Major subdivision is a subdivision of land that is of major planning significance to our community’s future development, and usually involves new streets and other public improvements. The planning commission must approve a major subdivision preliminary plat, which includes engineered public improvement plans, and later, a major subdivision final plat, which is usually accompanied by the posting of surety by the developer to cover the cost of any public improvements not completed at the time of plat approval. After the applicant has recorded the major subdivision final plat in the County Clerk’s Office, lots may be sold and title transferred. Once the public improvements are properly completed and signed off on by the appropriate agencies, the planning commission releases the developer’s surety.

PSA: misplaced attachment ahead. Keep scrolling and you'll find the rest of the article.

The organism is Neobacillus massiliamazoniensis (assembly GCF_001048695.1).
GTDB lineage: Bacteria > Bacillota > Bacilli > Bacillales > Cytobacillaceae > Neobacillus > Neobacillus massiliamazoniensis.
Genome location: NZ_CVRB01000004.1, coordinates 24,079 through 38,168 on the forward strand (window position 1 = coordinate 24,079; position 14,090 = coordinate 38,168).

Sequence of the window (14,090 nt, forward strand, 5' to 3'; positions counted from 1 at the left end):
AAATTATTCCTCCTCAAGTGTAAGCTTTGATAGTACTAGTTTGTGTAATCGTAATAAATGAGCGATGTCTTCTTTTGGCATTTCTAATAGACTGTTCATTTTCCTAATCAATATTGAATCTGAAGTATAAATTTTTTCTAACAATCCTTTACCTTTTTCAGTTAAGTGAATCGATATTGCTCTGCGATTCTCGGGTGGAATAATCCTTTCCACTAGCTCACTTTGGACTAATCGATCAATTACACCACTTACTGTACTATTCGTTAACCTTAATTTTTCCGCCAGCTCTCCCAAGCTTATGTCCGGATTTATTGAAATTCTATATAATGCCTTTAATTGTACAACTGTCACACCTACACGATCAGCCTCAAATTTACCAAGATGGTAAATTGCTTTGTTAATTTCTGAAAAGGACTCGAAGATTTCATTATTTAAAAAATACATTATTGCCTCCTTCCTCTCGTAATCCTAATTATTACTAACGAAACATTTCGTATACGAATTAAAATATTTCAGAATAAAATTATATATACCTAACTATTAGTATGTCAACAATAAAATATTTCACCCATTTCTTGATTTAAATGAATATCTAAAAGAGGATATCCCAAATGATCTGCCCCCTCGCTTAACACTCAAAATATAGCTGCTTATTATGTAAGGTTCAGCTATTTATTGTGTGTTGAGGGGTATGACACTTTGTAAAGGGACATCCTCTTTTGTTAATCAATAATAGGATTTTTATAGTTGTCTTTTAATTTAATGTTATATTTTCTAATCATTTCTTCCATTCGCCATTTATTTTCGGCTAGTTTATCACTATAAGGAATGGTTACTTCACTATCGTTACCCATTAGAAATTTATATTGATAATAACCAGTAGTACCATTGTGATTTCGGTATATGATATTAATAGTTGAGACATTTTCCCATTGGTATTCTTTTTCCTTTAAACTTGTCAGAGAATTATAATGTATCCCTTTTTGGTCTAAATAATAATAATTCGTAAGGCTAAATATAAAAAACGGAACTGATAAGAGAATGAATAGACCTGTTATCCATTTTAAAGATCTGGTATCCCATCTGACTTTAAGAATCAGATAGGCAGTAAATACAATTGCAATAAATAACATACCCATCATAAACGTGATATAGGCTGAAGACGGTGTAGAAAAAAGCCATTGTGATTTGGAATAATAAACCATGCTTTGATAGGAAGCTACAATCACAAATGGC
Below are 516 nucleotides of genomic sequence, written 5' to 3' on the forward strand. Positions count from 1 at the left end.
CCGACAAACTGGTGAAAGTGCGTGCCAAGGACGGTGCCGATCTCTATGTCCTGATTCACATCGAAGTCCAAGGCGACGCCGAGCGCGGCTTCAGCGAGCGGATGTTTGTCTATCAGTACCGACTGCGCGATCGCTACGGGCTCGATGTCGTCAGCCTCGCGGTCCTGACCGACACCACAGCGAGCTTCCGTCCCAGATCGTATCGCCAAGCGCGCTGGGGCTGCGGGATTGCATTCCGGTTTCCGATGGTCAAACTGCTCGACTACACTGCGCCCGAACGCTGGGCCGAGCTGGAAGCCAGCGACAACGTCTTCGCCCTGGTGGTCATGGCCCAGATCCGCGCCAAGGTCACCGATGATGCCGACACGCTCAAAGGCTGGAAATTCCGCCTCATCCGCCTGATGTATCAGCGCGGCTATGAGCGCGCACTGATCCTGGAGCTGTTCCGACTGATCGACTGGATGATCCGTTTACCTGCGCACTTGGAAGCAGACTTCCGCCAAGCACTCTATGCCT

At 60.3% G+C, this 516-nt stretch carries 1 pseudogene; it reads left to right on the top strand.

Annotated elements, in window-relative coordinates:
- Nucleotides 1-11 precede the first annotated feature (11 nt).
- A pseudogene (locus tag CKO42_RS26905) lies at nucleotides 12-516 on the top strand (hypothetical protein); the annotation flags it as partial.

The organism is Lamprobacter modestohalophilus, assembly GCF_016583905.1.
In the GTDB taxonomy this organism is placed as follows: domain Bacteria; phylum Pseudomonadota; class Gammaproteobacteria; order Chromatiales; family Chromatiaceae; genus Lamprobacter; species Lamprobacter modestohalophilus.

“Major/minor subdivisions” are major subdivisions that are allowed to bypass a preliminary plat and follow the approval procedure for minor subdivision because these plats involve only water lines and fire hydrants. Surety is usually posted for these facilities. The OMPC Director typically approves major/minor subdivision plats in the office. After the applicant has recorded the major subdivision final plat in the County Clerk’s Office, lots may be sold and title transferred. Once waterlines and fire hydrants are properly installed and approved by the appropriate agencies, the planning commission releases the developer’s surety.